You Can’t Fix Rudeness

Whoever one is, and wherever one is, one is always in the wrong if one is rude. ~Maurice Baring, English man of letters (poems, novels, essays, war correspondence)

Dallas here.

While Mama is otherwise occupied, I thought I’d interrupt my afternoon snoozle for a few thoughts. I know you’ve missed hearing from me!

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That’s “Miss Debbie” to you

The South has a custom I wish the rest of our country would adopt.

Little children down south are taught from an early age to call adults “Mr.” or “Miss,” followed by the adult’s first name.

Think of it! Sam Jones becomes “Mr. Sam.” Stephanie Green becomes “Miss Stephanie.”

No more difficulties in knowing what to call your elders. It would even work for people in my generation, who aren’t prepared to call the adults in my parents’ generation by their first names, even when they insist on it!

Look, people marry, get divorced, take back their maiden names, marry again, etc.

That’s confusing enough for adults; why burden our kids with it?

One of my son’s little friends used to call me “Mrs. (my son’s name) Mom.”

A standard naming practice would eliminate that. Rarely do people change their first names, and those are the names the kids hear all the time anyway.

How many adults refer to the grocer on the corner as Mr. Malone or the dental hygienist as Mrs. McCoy?

No, it’s simply “Henry” or “Molly.”

Haven’t you cringed when you overheard the kids blurt out “Henry” or “Molly” while talking to those adults? Wouldn’t it be easier if they grew up referring to the grocer as “Mr. Henry” and the hygienist as “Miss Molly?”

I suspect the kids would adapt easily. After all, most day cares and preschools call their teachers and aides “Miss,” followed by a first name.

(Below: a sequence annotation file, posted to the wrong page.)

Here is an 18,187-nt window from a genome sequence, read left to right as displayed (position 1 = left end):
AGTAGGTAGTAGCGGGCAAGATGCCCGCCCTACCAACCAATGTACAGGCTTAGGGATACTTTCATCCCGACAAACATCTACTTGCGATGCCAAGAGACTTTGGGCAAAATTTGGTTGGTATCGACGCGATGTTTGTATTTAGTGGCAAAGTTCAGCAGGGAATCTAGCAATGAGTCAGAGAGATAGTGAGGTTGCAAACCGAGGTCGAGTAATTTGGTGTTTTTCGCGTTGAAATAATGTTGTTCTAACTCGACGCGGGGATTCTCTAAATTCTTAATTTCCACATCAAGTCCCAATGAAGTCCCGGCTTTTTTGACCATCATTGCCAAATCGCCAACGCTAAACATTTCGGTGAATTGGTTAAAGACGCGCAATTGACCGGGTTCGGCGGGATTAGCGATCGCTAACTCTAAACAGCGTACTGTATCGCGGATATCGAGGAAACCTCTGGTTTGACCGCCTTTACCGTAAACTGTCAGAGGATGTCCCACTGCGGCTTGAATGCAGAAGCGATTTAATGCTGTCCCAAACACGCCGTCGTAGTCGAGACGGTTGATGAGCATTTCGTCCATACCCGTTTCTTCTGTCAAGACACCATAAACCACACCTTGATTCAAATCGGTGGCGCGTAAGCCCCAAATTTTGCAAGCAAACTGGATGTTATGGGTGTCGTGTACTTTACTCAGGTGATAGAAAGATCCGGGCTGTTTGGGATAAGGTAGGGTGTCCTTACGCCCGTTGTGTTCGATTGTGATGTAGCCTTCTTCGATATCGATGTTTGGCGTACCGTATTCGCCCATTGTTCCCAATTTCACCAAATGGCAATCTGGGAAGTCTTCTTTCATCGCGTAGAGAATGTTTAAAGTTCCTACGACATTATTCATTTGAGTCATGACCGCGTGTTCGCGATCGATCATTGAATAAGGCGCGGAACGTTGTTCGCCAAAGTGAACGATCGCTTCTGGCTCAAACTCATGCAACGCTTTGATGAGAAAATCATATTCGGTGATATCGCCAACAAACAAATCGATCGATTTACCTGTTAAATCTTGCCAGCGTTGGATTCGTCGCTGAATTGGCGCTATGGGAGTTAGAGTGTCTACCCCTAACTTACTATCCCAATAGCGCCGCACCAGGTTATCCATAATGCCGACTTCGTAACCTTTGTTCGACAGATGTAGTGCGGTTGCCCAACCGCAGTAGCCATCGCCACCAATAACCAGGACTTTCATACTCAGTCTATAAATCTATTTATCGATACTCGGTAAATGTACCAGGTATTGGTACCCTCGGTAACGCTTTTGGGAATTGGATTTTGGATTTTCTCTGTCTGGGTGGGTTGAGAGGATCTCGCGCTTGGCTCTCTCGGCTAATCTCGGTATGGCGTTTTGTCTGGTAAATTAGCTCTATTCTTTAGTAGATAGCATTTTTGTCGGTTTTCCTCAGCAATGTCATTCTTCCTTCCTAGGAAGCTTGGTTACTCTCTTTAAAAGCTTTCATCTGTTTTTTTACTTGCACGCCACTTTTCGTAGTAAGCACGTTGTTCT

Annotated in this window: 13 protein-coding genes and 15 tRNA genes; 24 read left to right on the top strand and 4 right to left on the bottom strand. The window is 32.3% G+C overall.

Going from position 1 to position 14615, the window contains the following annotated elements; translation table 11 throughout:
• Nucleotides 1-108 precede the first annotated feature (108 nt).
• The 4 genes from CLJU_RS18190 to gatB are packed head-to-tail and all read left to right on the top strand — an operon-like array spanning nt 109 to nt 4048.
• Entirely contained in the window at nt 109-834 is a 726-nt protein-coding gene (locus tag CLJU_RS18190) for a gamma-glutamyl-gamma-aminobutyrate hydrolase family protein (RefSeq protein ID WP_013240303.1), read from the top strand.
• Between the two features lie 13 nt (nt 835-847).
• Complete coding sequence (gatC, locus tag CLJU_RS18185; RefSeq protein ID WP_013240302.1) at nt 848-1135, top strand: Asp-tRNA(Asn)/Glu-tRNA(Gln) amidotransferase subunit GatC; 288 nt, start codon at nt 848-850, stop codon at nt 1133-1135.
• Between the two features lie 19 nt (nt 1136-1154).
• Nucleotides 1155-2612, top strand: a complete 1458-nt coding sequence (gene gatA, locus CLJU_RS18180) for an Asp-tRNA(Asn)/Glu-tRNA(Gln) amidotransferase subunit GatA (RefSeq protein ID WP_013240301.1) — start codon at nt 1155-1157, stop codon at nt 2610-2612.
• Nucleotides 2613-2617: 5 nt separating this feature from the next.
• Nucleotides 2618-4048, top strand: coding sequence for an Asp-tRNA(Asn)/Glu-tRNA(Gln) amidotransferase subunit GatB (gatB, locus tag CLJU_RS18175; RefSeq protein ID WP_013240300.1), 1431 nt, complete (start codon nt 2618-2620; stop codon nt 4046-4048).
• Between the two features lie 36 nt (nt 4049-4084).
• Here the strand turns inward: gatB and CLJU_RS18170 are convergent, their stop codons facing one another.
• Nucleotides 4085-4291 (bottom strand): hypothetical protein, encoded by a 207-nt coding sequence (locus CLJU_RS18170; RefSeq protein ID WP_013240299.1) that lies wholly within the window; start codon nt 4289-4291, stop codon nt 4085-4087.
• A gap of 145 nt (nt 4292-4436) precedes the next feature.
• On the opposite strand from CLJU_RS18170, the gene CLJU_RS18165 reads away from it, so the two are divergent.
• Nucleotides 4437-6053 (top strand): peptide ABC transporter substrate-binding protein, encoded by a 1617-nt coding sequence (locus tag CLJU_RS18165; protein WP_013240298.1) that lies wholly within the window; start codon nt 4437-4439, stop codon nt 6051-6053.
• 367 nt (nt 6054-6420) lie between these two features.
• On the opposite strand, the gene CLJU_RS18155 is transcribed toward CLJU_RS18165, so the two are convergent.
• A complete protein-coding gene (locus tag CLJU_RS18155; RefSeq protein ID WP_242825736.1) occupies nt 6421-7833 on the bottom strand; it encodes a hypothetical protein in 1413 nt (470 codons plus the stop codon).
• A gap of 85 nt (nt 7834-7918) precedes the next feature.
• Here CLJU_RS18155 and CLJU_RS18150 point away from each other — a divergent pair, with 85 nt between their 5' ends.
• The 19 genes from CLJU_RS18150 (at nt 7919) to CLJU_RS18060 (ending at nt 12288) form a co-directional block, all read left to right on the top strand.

It’s only when they get into elementary school that they’re expected to keep up with Teacher’s marital status and last name.

Why should they have to?

And while we’re at it, let’s go whole hog and have our kids call adults “ma’am” and “sir” when speaking with them.

Doesn’t “yes, ma’am” or “no, sir” really sound better than “uh-huh” or “uh-uh?”

When My Favorite Domer was little, I tried to get him to do that. It sounded so charming when my niece and nephew, both native Southerners, did.

MFD picked it up fairly quickly, but dropped it just as fast when he didn’t hear any of his friends speaking like that.

Too bad.

Maybe he’ll pick it back up when he starts interviewing for jobs!

 

“No Problem” . . . “Here Ya Go”

Time for a little quiz, OK?

1) You’re clerking in a department store when a customer approaches and asks you to help her reach something hanging way up high. You do, she thanks you and you say, “No problem.”

Right?

Wrong! Your proper response is simply “You’re welcome.”

Thank you and You’re welcome — they just go together, y’know?

Same thing for flight attendants and waitresses. Customer asks for a refill, you provide it, he thanks you and what do you say?

“No problem.”

No problem? It better not be — that’s your job, isn’t it?

Let’s say it together — “You’re welcome.”

How about this one:

2) You’re a teller at a bank. A customer comes in, deposits a sum of money (doesn’t matter HOW much), and you complete the transaction by handing him a receipt and saying, “Here ya go.”

Right?

NO! This time, it’s “Thank you.”

Work with me here.

3) You’re a receptionist at a doctor’s office and you’re on the phone when a patient walks in. You ignore her until you’re finished with your call.

Right?

Of course not! Acknowledge her presence with a smile and a nod, complete your call as soon as possible, then apologize to the walk-in for making her wait.

Whatever happened to simple manners?

Who’s training employees these days?

Am I the only person bothered by stuff like this?

Admittedly, I’ve not worked in all of these service-type jobs, but common sense alone tells me it doesn’t cost anything to be nice to those you’re interacting with!

Fellow workers and the boss, to be sure, but especially paying customers, clients, patients, whatever.

C’mon, people, unemployment is pushing 10% nationwide (and in many states it’s 14%). Isn’t that a big enough pool that you don’t have to resort to hiring those who are crass, inept, complaining, and downright rude??